Turkish economic problems may explain Erdogan’s diplomatic moves to restore ties with Russia and Israel

By bne IntelliNews June 28, 2016

Turkey's growing economic problems may lie behind President Recep Tayyip Erdogan’s unexpected moves to restore ties with Israel and Russia. The country’s $720bn economy is heading for a slowdown this year and the Brexit vote's impact on sentiment may put more pressure on the world’s 16th largest economy.

This challenging environment may have prompted Erdogan to act to end the feuds with Israel and Russia in a bid to prop up the economy. Erdogan is aware that a weak economy will erode support for him at a time when the ruling Justice and Development Party (AKP) seeks to change the constitution to give him more executive powers.

Ankara’s adventurist foreign policies have made Turkey increasingly isolated in the region. It has been deeply involved in the civil war in Syria, where Russia is supporting Erdogan’s foe Bashar al-Assad.

Ankara also cut diplomatic ties with Egypt after the military coup against the ex-President Mohamed Morsi. Prime Minister Binali Yildirim this week indicated that Ankara will try to improve relations with Cairo.

Iran, which is Turkey’s other regional rival, is rising. Iran may become a magnet for international investments after the lifting of international sanctions. Turkey is also trying to forge stronger trade ties with the Tehran regime.  

Erdogan’s latest attempts apparently aim at breaking Turkey’s diplomatic isolation at a time when the world markets are bracing for more shock waves from Brexit. The lira and Turkish stocks partially recovered from the initial Brexit shock, as Ankara moved to mend ties with Russia and Israel.

Trade and tourism

Turkey’s tourism industry has been hit hardest by the sanctions Moscow imposed after the downing of a Russian bomber by a Turkish jet near the Syrian border last year. As a result of these sanctions, the number of Russian tourists have fallen significantly and exports to Russia have plummeted. For example, Russian tourist visits to Antalya, once a popular destination for Russians, declined by nearly 99% in June. The latest official data show that only 31,000 Russian tourists visited Turkey in April, a significant 79% decline from a year ago. Exports to Russia plunged by 63.4% y/y and 27.4% m/m to stand at just $116mn in May.

Terror attacks carried out by the Kurdish militants and Islamic State have also hit the tourism industry, depriving the country of much-needed hard currency to finance its current account deficit. The number of foreign tourists visiting Turkey declined by 28.1% y/y to 1.75mn in April, the latest data from the tourism ministry showed. Over the first four months of the year, foreign tourist visits fell by 16.5% y/y to 5.8mn people.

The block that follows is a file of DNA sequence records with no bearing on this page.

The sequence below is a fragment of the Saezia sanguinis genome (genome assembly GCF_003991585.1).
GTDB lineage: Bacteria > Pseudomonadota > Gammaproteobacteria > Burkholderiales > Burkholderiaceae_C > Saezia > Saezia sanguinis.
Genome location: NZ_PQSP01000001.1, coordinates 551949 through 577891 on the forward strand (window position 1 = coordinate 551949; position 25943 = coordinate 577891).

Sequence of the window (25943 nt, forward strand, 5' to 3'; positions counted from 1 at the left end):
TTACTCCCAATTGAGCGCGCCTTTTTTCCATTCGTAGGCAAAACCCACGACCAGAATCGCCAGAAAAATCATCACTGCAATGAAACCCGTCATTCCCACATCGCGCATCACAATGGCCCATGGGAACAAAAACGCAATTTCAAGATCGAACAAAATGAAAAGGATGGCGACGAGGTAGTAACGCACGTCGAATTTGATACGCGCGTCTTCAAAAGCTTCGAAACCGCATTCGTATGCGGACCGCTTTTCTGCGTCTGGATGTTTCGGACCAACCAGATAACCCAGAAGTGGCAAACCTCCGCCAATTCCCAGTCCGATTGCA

The Tourism Investors Association (TYD) recently warned that the struggling tourism industry could be hit by as much as a $15bn revenue drop this year. Tourism revenues were down 8.3% to $31.5bn last year, and revenues plunged by 16% y/y to $4.07bn in the first quarter of 2016.

On the Israel front, tension between the two countries do not seem to have any significant impact on bilateral trade. In 2011, a year after Israel’s raid on the aid flotilla, Turkey’s exports to Israel was $2.1bn, up from $1.4bn in 2010. The value of goods shipped to Israel in fact increased to $2.4bn in 2013 and further to $2.9bn in 2014. Exports declined slightly to $1.7bn last year.

But, the feud affected tourism activity between the countries. In 2008, around 600,000 Israelis visited Turkey, but that figure declined to 110,000 in 2010 after the flotilla incident. In 2012, only 83,000 Israelis visited Turkey but the tourism activity picked in the following years. In 2014 and 2015, 188,000 and 225,000 Israelis spent their holidays in Turkey.


Amid tensions with Russia, Turkey’s largest supplier of natural gas, Ankara started to seek to diversify its energy supplies and it turned to Israel for cooperation in energy projects.

Ankara and Tel Aviv were already discussing building a pipeline that will carry Israeli natural gas to Europe via Turkey. The agreement on normalisation of the relations will definitely boost the prospects of lucrative energy deals. Shares in Turkish company Zorlu Energy, which has energy operations in Israel, rose 4% on June 27.

“This is a strategic matter for the state of Israel. This matter could not have been advanced without this agreement, and now we will take action to advance it,” Israeli Prime Minister Benjamin Netanyahu said of the rapprochement.

The only route big enough for Israel’s gas exportation was a country like Turkey, which is capable of providing infrastructure and further exportation to the West, Shai Cohen, the consul-general of Israel in Istanbul, recently told Turkey’s Anadolu Agency.

Batu Aksoy, the CEO of Turkish energy firm Turcas Petrol, told the Hurriyet Daily News in April that at least 15 energy companies wanted to be part of a planned consortium that will transport gas from Israel. The first Israeli gas may reach Turkey in the next five years, Aksoy said.

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